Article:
• For systemd systems (Fedora, ArchLinux, OpenSUSE), run:

      systemctl restart httpd.service
      

Nginx Configuration

  • You need to insert the following code into your nginx config file.

  • Adjust server_name, root, ssl_certificate and ssl_certificate_key to suit your needs.

  • Make sure your SSL certificates are readable by the server (see the

    Nginx HTTP SSL Module documentation).

upstream php-handler {
        server 127.0.0.1:9000;
        #server unix:/var/run/php5-fpm.sock;
}

server {
        listen 80;
        server_name cloud.example.com;
        return 301 https://$server_name$request_uri;  # enforce https
}

server {
        listen 443 ssl;
        server_name cloud.example.com;

        ssl_certificate /etc/ssl/nginx/cloud.example.com.crt;
        ssl_certificate_key /etc/ssl/nginx/cloud.example.com.key;

        # Path to the root of your installation
        root /var/www/;

        client_max_body_size 10G; # set max upload size
        fastcgi_buffers 64 4K;

        rewrite ^/caldav(.*)$ /remote.php/caldav$1 redirect;
        rewrite ^/carddav(.*)$ /remote.php/carddav$1 redirect;
        rewrite ^/webdav(.*)$ /remote.php/webdav$1 redirect;

        index index.php;
        error_page 403 /core/templates/403.php;
        error_page 404 /core/templates/404.php;

        location = /robots.txt {
            allow all;
            log_not_found off;
            access_log off;
        }

        location ~ ^/(data|config|\.ht|db_structure\.xml|README) {
                deny all;
        }

        location / {
                # The following 2 rules are only needed with webfinger
                rewrite ^/.well-known/host-meta /public.php?service=host-meta last;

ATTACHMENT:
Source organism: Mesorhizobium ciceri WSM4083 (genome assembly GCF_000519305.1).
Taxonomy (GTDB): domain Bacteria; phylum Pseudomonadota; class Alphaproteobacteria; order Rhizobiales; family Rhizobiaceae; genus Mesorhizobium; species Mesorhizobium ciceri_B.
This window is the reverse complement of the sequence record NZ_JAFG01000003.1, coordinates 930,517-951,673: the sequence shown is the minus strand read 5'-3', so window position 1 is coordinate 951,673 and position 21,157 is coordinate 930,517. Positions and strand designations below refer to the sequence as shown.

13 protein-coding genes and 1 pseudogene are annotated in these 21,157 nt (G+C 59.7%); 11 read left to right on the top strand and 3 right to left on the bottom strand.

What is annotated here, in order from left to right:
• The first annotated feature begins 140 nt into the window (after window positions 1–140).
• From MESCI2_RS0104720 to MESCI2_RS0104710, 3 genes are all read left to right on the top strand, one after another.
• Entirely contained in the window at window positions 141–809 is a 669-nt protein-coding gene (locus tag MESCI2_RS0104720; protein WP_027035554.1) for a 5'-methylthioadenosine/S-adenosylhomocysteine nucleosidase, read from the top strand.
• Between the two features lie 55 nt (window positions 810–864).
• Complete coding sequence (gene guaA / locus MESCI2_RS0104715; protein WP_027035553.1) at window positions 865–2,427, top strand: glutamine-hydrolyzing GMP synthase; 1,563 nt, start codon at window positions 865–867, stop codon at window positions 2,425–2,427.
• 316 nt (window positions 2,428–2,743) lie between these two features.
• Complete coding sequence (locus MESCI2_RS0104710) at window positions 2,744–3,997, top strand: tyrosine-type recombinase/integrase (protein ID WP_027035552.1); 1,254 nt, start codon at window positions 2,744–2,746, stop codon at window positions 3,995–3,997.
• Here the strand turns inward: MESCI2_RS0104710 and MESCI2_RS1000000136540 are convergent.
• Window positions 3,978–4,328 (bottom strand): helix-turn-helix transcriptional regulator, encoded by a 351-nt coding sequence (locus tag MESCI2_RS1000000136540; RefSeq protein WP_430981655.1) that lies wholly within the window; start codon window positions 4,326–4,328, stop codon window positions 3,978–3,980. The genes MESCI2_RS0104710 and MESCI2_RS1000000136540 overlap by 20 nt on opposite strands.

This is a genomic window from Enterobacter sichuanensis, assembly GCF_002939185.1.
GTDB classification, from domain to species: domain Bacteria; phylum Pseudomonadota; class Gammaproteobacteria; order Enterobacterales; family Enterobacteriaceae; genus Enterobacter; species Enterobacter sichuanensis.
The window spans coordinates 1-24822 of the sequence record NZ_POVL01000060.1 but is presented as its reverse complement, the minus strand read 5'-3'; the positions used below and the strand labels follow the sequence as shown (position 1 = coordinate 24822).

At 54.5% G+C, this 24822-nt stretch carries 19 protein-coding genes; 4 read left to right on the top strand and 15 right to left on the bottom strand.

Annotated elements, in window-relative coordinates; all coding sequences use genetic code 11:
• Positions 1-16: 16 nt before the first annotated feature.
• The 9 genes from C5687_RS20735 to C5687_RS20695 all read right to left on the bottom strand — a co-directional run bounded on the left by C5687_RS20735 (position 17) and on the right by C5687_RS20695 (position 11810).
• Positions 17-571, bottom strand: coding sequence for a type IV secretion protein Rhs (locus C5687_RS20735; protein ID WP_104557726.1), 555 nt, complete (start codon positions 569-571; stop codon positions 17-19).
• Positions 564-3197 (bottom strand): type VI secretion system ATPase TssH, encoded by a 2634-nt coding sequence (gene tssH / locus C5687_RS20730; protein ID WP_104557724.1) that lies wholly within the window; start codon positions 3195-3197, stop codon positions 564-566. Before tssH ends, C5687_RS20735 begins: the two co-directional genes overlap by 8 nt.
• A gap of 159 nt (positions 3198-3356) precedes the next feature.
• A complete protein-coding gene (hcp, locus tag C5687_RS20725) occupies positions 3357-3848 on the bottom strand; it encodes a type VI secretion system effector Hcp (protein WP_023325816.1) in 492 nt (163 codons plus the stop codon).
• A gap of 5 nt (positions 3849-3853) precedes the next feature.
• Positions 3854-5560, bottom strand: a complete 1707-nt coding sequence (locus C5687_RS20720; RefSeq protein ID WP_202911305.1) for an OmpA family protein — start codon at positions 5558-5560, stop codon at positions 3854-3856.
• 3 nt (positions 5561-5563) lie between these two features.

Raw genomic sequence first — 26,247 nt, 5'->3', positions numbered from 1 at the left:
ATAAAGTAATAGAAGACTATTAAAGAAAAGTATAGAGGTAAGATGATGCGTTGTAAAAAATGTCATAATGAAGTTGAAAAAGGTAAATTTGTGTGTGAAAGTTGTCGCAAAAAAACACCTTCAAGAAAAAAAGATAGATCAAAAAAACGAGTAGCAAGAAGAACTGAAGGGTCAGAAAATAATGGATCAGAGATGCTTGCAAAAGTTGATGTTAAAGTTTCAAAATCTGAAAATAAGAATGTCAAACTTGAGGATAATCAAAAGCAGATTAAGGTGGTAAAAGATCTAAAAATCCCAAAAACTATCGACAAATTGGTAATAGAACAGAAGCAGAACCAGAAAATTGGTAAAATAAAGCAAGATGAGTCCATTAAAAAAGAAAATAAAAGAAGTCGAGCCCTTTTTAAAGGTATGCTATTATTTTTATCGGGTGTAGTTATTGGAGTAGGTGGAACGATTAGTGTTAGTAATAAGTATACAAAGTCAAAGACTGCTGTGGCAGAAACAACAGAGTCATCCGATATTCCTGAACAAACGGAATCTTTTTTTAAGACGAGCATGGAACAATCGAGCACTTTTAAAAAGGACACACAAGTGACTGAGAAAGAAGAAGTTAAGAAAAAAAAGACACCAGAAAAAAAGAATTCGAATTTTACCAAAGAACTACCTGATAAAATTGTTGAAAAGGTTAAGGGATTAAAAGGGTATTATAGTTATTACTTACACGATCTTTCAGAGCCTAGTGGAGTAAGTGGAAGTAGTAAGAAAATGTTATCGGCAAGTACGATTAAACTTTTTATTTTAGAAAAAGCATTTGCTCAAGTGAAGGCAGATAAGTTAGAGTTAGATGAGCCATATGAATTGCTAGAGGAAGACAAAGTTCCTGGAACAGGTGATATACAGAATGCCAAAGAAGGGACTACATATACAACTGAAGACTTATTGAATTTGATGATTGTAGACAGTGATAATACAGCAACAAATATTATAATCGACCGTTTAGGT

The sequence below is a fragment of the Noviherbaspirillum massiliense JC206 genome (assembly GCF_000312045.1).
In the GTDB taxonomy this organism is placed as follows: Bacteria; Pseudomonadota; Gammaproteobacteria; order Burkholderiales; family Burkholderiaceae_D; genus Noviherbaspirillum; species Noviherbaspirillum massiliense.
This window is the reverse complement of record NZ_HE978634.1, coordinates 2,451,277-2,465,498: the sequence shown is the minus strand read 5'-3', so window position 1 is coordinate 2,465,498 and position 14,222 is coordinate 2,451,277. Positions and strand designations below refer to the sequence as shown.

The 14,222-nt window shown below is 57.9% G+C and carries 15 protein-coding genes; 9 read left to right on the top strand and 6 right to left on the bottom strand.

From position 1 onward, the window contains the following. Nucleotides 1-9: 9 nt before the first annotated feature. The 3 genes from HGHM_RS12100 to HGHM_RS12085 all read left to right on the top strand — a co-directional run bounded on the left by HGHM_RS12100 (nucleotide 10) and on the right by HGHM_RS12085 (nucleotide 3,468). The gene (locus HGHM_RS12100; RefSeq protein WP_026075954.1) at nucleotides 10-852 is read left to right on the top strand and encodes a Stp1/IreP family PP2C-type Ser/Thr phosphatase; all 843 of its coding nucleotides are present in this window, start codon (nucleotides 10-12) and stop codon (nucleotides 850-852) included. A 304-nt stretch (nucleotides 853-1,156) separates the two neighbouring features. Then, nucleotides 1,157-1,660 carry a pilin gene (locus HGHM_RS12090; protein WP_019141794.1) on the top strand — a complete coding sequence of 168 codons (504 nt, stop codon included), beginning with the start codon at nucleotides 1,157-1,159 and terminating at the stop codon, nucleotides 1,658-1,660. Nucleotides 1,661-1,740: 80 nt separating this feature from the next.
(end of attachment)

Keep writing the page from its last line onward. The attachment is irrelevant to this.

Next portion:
rewrite ^/.well-known/host-meta.json /public.php?service=host-meta-json last;

                rewrite ^/.well-known/carddav /remote.php/carddav/ redirect;
                rewrite ^/.well-known/caldav /remote.php/caldav/ redirect;

                rewrite ^(/core/doc/[^\/]+/)$ $1/index.html;

                try_files $uri $uri/ index.php;
        }

        location ~ ^(.+?\.php)(/.*)?$ {
                try_files $1 =404;

                include fastcgi_params;
                fastcgi_param SCRIPT_FILENAME $document_root$1;
                fastcgi_param PATH_INFO $2;
                fastcgi_param HTTPS on;
                fastcgi_pass php-handler;
        }

        # Optional: set long EXPIRES header on static assets
        location ~* ^.+\.(jpg|jpeg|gif|bmp|ico|png|css|js|swf)$ {
                expires 30d;
                # Optional: Don't log access to assets
                access_log off;
        }

}

Note

You can use ownCloud without SSL/TLS support, but we strongly encourage you not to do that:

  • Remove the server block containing the redirect
  • Change listen 443 ssl to listen 80;
  • Remove ssl_certificate and ssl_certificate_key.
  • Remove fastcgi_params HTTPS on;

Note

If you want to effectively increase maximum upload size you will also have to modify your php-fpm configuration (usually at /etc/php5/fpm/php.ini) and increase upload_max_filesize and post_max_size values. You’ll need to restart php5-fpm and nginx services in order these changes to be applied.

Lighttpd Configuration

This assumes that you are familiar with installing PHP application on lighttpd.

It is important to note that the .htaccess used by ownCloud to protect the data folder are ignored by lighttpd, so you have to secure it by yourself, otherwise your owncloud.db database and user data are publicly readable even if directory listing is off. You need to add two snippets to your lighttpd configuration file: